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National Doctors Day: Have you thanked your doctors lately?

National Doctors Day is a perfect opportunity to thank all of your doctors for caring for you and your family members. The work they perform is highly stressful, especially now during this devastating outbreak. Despite it all, they are working with precision and accuracy to help save millions of lives.

Anytime we celebrate a profession, in this case National Doctors Day on March 30, it’s always important to remember where and when it all started.

Around 3000 BC, in a civilized Egyptian society, the first doctor known as Sekhet-eanach was thought to “heal the pharaoh’s nostrils.” The Egyptian doctors provided their patients with pills that were made of herbs and minerals rolled with dough and ingested with wine or beer. It was also common for them to prescribe ointments for wound care and use inhaled steam for chest congestion.

Believe it or not, even with modernizations in medicine, all three of these methods are still used and extremely effective!

Medical Doctor (MD) or Doctor of Osteopathic Medicine (DO)

Today, when someone mentions “doctor,” most people first think of an MD or DO. Not everyone understands how extensive the schooling is to complete a medical degree. In order to become a medical doctor, one must complete a bachelor’s degree (typically four years), four years of medical school, and a residency program lasting from three to seven years. The DO requires a degree with specific prerequisite courses, followed by a four-year curriculum, then post-graduate training.

Some doctors even go on to complete additional training called a fellowship. Doctors have gained an incredible reputation within their communities through the patients they care for daily.

Due to the success of the profession, many other medical fields have worked to create expansive “doctorate” programs to earn a similar status that you may not be aware of such as physical therapy, nursing and pharmacy.

Modern Doctors (DPT, DNP, PharmD) 

  • Doctor of Physical Therapy (DPT): Traditionally, physical therapists graduated with a Bachelor’s Degree in Physical Therapy (BPT) that could be completed in four years. Then an additional two years was added on, making it a Master of Physical Therapy (MPT). Starting in 2015, one final change was made to the curriculum that made all accredited and developing physical therapist programs in the U.S. a DPT. The current DPT program involves four years of undergraduate, three to four years of physical therapy graduate school with an optional residency or fellowship program.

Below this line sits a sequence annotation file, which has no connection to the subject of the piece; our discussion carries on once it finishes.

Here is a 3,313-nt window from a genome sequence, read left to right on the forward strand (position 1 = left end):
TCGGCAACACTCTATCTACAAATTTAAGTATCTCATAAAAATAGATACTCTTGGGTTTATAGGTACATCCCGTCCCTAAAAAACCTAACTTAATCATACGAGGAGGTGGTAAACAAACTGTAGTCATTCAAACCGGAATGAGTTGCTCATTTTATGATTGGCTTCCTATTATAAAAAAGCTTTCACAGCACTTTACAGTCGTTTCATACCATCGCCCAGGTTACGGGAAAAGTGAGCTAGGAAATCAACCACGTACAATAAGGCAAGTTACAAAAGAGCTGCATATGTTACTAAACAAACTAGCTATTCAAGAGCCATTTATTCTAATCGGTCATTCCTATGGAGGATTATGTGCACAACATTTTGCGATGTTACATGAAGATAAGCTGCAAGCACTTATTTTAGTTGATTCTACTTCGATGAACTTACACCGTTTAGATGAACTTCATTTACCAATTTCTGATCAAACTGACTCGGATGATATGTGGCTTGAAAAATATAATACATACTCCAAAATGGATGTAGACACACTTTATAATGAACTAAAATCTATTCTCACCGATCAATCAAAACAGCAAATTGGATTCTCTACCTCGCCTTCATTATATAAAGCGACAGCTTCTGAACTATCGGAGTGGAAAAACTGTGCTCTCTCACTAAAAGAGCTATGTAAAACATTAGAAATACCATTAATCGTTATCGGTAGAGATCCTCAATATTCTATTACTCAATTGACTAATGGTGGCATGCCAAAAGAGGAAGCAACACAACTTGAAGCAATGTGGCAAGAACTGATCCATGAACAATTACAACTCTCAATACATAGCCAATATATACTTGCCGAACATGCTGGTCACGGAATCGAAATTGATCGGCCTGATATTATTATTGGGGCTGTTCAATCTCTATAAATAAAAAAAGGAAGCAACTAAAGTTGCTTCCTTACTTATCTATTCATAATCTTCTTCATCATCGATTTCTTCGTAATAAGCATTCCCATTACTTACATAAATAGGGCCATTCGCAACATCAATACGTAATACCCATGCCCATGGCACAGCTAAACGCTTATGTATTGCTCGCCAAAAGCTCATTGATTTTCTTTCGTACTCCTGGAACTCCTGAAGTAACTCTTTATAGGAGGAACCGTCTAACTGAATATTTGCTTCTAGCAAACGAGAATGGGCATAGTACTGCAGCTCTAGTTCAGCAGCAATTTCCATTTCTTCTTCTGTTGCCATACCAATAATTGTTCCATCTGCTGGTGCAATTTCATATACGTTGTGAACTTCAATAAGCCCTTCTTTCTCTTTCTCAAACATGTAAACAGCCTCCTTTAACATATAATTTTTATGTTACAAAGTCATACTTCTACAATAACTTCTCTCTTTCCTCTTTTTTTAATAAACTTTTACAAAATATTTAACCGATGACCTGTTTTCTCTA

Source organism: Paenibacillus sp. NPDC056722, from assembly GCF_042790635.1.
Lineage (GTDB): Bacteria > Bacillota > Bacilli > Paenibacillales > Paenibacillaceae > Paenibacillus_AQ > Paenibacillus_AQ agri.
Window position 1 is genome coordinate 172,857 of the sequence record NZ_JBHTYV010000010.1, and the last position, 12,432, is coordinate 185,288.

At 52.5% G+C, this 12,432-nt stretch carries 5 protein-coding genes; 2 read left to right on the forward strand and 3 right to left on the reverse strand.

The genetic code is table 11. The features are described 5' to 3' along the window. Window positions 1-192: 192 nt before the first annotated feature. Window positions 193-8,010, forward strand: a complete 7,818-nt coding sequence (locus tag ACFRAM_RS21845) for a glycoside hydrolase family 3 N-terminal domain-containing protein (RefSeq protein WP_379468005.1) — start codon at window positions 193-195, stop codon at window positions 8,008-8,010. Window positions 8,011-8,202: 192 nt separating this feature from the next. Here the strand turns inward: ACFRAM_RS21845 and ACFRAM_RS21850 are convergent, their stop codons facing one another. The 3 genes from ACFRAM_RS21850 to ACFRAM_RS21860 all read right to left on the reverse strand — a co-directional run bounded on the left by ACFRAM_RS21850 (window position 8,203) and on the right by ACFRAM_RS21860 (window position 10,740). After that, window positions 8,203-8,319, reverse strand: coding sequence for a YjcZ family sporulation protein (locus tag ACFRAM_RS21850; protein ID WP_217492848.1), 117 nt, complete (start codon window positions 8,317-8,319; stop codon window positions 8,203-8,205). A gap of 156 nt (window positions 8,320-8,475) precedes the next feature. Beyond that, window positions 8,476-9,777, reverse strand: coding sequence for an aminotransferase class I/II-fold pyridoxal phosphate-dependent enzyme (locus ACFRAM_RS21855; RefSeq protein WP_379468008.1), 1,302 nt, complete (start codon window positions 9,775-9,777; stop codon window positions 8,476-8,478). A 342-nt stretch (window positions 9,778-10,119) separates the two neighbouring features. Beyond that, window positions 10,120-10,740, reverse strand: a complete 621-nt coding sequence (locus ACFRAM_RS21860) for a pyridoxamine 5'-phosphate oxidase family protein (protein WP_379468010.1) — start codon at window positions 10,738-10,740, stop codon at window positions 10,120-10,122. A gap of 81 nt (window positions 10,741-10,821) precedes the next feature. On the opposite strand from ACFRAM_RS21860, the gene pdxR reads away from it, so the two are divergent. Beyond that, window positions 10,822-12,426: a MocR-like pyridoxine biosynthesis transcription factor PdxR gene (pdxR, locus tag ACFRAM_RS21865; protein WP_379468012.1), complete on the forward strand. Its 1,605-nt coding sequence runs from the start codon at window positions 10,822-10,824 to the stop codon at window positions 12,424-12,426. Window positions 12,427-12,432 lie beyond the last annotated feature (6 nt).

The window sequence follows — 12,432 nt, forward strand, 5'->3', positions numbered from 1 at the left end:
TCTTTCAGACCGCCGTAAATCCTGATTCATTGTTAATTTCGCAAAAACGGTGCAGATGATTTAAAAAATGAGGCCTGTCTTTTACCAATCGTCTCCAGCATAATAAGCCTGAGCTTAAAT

• Doctor of Nursing Practitioner (DNP): Traditionally, a nurse could become a Registered Nurse (RN) in two years or obtain a Bachelor of Science in Nursing (BSN) in four years. After completing a BSN, taking two more years of schooling to earn a Master’s of Science in Nursing (MSN) or a Nurse Practitioner (NP) degree. The curriculum for the DNP builds on traditional master’s programs by providing education in evidence-based practice, quality improvement, and systems leadership.
  • Doctor of Pharmacy (PharmD): Traditionally, pharmacists graduated with a Bachelor of Science in Pharmacy (B.S. Pharm) that could be completed in five years. Since 2003, all new pharmacy graduates are becoming PharmDs with an extra year of school. Today’s PharmD programs involve a minimum of two years of undergraduate work (most complete a bachelor’s), followed by four years of pharmacy school with an optional residency or fellowship program. The extra year from the BS to the PharmD is practical onsite training since the role has evolved more into clinical practice settings than a dispensing role. In my 10-plus years of being a pharmacist, I have seen first-hand the level of trust patients instill in us once they realize we are Doctors of Pharmacy.

Even though you may not call them “doctor” as you may do with your primary care physician, they are still doctors who take an oath to respect each patient and to do no harm. I am excited to see how other fields will emerge with advanced degrees that make these professions one of a kind and more attractive to potential students looking to help transform patients’ lives.

With the ongoing COVID-19 pandemic, our doctors need our deepest thoughts and support to strategize use of medical supplies, research the virus, protect the weak, and work to invent a cure. While some of our doctors are unable to keep the doors open at their practices, they are showing their resilience by fully using their resources and expertise through telehealth.

They truly deserve our utmost respect and gratitude now for continuing to serve our communities at this difficult time.

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